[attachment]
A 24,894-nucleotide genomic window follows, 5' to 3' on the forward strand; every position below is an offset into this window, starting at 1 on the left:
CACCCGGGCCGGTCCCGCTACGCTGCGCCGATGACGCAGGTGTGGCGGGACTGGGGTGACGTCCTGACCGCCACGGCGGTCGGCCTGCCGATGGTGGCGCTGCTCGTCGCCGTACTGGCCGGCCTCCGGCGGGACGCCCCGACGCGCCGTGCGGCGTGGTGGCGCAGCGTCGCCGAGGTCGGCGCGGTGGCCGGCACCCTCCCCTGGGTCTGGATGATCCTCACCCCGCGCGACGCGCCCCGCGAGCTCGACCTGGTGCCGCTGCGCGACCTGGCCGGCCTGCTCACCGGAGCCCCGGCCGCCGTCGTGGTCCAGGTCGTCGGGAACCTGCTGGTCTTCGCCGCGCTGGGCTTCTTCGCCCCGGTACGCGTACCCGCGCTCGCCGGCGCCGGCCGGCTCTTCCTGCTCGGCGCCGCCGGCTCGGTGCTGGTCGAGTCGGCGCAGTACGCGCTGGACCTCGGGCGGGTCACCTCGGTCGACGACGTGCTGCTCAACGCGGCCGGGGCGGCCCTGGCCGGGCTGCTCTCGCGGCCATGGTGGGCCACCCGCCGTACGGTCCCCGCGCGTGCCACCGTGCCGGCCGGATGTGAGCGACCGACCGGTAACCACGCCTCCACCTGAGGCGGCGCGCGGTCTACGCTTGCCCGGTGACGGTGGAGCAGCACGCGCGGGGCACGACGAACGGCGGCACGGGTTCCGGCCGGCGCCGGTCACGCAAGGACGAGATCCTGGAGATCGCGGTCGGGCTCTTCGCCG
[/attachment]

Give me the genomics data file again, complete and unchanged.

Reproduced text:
A 24,894-nucleotide genomic window follows, 5' to 3' on the forward strand; every position below is an offset into this window, starting at 1 on the left:
CACCCGGGCCGGTCCCGCTACGCTGCGCCGATGACGCAGGTGTGGCGGGACTGGGGTGACGTCCTGACCGCCACGGCGGTCGGCCTGCCGATGGTGGCGCTGCTCGTCGCCGTACTGGCCGGCCTCCGGCGGGACGCCCCGACGCGCCGTGCGGCGTGGTGGCGCAGCGTCGCCGAGGTCGGCGCGGTGGCCGGCACCCTCCCCTGGGTCTGGATGATCCTCACCCCGCGCGACGCGCCCCGCGAGCTCGACCTGGTGCCGCTGCGCGACCTGGCCGGCCTGCTCACCGGAGCCCCGGCCGCCGTCGTGGTCCAGGTCGTCGGGAACCTGCTGGTCTTCGCCGCGCTGGGCTTCTTCGCCCCGGTACGCGTACCCGCGCTCGCCGGCGCCGGCCGGCTCTTCCTGCTCGGCGCCGCCGGCTCGGTGCTGGTCGAGTCGGCGCAGTACGCGCTGGACCTCGGGCGGGTCACCTCGGTCGACGACGTGCTGCTCAACGCGGCCGGGGCGGCCCTGGCCGGGCTGCTCTCGCGGCCATGGTGGGCCACCCGCCGTACGGTCCCCGCGCGTGCCACCGTGCCGGCCGGATGTGAGCGACCGACCGGTAACCACGCCTCCACCTGAGGCGGCGCGCGGTCTACGCTTGCCCGGTGACGGTGGAGCAGCACGCGCGGGGCACGACGAACGGCGGCACGGGTTCCGGCCGGCGCCGGTCACGCAAGGACGAGATCCTGGAGATCGCGGTCGGGCTCTTCGCCG